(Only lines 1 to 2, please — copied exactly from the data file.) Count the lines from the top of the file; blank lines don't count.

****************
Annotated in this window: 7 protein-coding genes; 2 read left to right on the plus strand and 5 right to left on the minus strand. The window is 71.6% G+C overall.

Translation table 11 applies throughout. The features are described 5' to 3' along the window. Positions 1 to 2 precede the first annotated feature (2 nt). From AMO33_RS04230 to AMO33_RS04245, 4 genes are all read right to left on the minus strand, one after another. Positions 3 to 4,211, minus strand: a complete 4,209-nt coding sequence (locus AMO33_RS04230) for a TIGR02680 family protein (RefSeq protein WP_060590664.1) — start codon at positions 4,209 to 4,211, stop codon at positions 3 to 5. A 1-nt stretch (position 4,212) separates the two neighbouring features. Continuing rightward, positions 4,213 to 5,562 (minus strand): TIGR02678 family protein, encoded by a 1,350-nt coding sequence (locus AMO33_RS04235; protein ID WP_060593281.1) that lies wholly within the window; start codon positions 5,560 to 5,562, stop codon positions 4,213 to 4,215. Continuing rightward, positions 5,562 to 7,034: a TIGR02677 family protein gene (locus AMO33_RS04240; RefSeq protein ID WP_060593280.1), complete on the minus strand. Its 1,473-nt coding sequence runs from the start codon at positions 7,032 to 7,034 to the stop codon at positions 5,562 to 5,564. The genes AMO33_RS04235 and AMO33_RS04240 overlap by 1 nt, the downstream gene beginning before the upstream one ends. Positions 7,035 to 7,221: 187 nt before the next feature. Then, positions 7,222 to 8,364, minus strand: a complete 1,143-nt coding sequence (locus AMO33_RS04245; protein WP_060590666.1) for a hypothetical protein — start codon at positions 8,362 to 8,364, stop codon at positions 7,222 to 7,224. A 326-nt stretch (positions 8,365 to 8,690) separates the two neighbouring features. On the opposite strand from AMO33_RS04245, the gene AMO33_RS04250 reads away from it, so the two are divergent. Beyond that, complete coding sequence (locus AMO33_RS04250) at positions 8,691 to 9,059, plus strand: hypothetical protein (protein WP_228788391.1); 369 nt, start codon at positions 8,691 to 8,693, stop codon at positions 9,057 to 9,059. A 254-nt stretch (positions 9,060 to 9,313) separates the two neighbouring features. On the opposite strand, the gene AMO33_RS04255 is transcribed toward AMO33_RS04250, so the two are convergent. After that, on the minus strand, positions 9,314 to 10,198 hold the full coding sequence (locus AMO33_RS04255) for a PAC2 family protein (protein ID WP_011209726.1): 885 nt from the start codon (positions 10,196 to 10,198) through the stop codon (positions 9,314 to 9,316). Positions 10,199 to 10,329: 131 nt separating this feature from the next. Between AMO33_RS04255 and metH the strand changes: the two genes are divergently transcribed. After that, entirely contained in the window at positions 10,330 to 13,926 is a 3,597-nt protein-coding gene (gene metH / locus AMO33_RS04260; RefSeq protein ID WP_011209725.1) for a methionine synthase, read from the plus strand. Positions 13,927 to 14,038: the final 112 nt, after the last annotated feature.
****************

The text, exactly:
Annotated in this window: 7 protein-coding genes; 2 read left to right on the plus strand and 5 right to left on the minus strand. The window is 71.6% G+C overall.

Translation table 11 applies throughout. The features are described 5' to 3' along the window. Positions 1 to 2 precede the first annotated feature (2 nt). From AMO33_RS04230 to AMO33_RS04245, 4 genes are all read right to left on the minus strand, one after another. Positions 3 to 4,211, minus strand: a complete 4,209-nt coding sequence (locus AMO33_RS04230) for a TIGR02680 family protein (RefSeq protein WP_060590664.1) — start codon at positions 4,209 to 4,211, stop codon at positions 3 to 5. A 1-nt stretch (position 4,212) separates the two neighbouring features. Continuing rightward, positions 4,213 to 5,562 (minus strand): TIGR02678 family protein, encoded by a 1,350-nt coding sequence (locus AMO33_RS04235; protein ID WP_060593281.1) that lies wholly within the window; start codon positions 5,560 to 5,562, stop codon positions 4,213 to 4,215. Continuing rightward, positions 5,562 to 7,034: a TIGR02677 family protein gene (locus AMO33_RS04240; RefSeq protein ID WP_060593280.1), complete on the minus strand. Its 1,473-nt coding sequence runs from the start codon at positions 7,032 to 7,034 to the stop codon at positions 5,562 to 5,564. The genes AMO33_RS04235 and AMO33_RS04240 overlap by 1 nt, the downstream gene beginning before the upstream one ends. Positions 7,035 to 7,221: 187 nt before the next feature. Then, positions 7,222 to 8,364, minus strand: a complete 1,143-nt coding sequence (locus AMO33_RS04245; protein WP_060590666.1) for a hypothetical protein — start codon at positions 8,362 to 8,364, stop codon at positions 7,222 to 7,224. A 326-nt stretch (positions 8,365 to 8,690) separates the two neighbouring features. On the opposite strand from AMO33_RS04245, the gene AMO33_RS04250 reads away from it, so the two are divergent. Beyond that, complete coding sequence (locus AMO33_RS04250) at positions 8,691 to 9,059, plus strand: hypothetical protein (protein WP_228788391.1); 369 nt, start codon at positions 8,691 to 8,693, stop codon at positions 9,057 to 9,059. A 254-nt stretch (positions 9,060 to 9,313) separates the two neighbouring features. On the opposite strand, the gene AMO33_RS04255 is transcribed toward AMO33_RS04250, so the two are convergent. After that, on the minus strand, positions 9,314 to 10,198 hold the full coding sequence (locus AMO33_RS04255) for a PAC2 family protein (protein ID WP_011209726.1): 885 nt from the start codon (positions 10,196 to 10,198) through the stop codon (positions 9,314 to 9,316). Positions 10,199 to 10,329: 131 nt separating this feature from the next. Between AMO33_RS04255 and metH the strand changes: the two genes are divergently transcribed. After that, entirely contained in the window at positions 10,330 to 13,926 is a 3,597-nt protein-coding gene (gene metH / locus AMO33_RS04260; RefSeq protein ID WP_011209725.1) for a methionine synthase, read from the plus strand. Positions 13,927 to 14,038: the final 112 nt, after the last annotated feature.